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Avian influenza in shorebirds: experimental infection of ruddy turnstones (Arenaria interpres) with avian influenza virus

Influenza and Other Respiratory Viruses

By:
, , , , , , ,
DOI: 10.1111/j.1750-2659.2012.00358.x

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Abstract

Background: Low pathogenic avian influenza viruses (LPAIV) have been reported in shorebirds, especially at Delaware Bay, USA, during spring migration. However, data on patterns of virus excretion, minimal infectious doses, and clinical outcome are lacking. The ruddy turnstone (Arenaria interpres) is the shorebird species with the highest prevalence of influenza virus at Delaware Bay. Objectives: The primary objective of this study was to experimentally assess the patterns of influenza virus excretion, minimal infectious doses, and clinical outcome in ruddy turnstones. Methods: We experimentally challenged ruddy turnstones using a common LPAIV shorebird isolate, an LPAIV waterfowl isolate, or a highly pathogenic H5N1 avian influenza virus. Cloacal and oral swabs and sera were analyzed from each bird. Results: Most ruddy turnstones had pre-existing antibodies to avian influenza virus, and many were infected at the time of capture. The infectious doses for each challenge virus were similar (103·6–104·16 EID50), regardless of exposure history. All infected birds excreted similar amounts of virus and showed no clinical signs of disease or mortality. Influenza A-specific antibodies remained detectable for at least 2 months after inoculation. Conclusions: These results provide a reference for interpretation of surveillance data, modeling, and predicting the risks of avian influenza transmission and movement in these important hosts.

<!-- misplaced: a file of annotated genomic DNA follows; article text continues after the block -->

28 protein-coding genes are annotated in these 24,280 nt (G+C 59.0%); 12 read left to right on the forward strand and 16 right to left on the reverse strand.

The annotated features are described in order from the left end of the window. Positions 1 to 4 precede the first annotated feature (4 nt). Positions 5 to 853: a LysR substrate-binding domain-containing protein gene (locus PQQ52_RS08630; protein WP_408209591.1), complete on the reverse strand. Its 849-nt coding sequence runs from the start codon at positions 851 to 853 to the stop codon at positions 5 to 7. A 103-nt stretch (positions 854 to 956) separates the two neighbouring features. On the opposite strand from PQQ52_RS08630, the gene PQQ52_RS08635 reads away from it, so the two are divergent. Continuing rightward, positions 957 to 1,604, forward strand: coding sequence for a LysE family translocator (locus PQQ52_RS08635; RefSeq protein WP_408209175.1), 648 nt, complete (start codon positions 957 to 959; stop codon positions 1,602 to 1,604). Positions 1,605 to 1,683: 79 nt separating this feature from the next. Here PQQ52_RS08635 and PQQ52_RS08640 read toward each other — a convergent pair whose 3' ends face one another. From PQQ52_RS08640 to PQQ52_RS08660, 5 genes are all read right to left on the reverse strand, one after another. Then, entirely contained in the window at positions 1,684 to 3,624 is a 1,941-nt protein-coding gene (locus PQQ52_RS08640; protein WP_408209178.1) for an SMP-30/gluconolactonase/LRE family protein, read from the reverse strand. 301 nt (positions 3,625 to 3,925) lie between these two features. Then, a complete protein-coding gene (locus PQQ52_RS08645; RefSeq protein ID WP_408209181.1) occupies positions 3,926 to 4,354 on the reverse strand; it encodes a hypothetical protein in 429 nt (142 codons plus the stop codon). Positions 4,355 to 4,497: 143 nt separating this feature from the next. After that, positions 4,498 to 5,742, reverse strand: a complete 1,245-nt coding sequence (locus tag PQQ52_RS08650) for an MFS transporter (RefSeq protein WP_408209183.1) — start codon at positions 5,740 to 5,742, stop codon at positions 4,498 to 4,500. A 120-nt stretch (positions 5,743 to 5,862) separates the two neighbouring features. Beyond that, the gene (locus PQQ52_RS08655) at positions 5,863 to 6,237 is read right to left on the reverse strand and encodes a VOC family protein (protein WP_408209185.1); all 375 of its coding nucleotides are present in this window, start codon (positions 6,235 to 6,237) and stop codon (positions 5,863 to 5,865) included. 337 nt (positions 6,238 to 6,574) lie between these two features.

Additional Publication Details

Publication type:
Article
Publication Subtype:
Journal Article
Title:
Avian influenza in shorebirds: experimental infection of ruddy turnstones (Arenaria interpres) with avian influenza virus
Series title:
Influenza and Other Respiratory Viruses
DOI:
10.1111/j.1750-2659.2012.00358.x
Volume
7
Issue:
1
Year Published:
2013
Language:
English
Publisher:
Wiley
Publisher location:
Hoboken, NJ
Contributing office(s):
National Wildlife Health Center
Description:
8 p.
Larger Work Type:
Article
Larger Work Subtype:
Journal Article
First page:
85
Last page:
92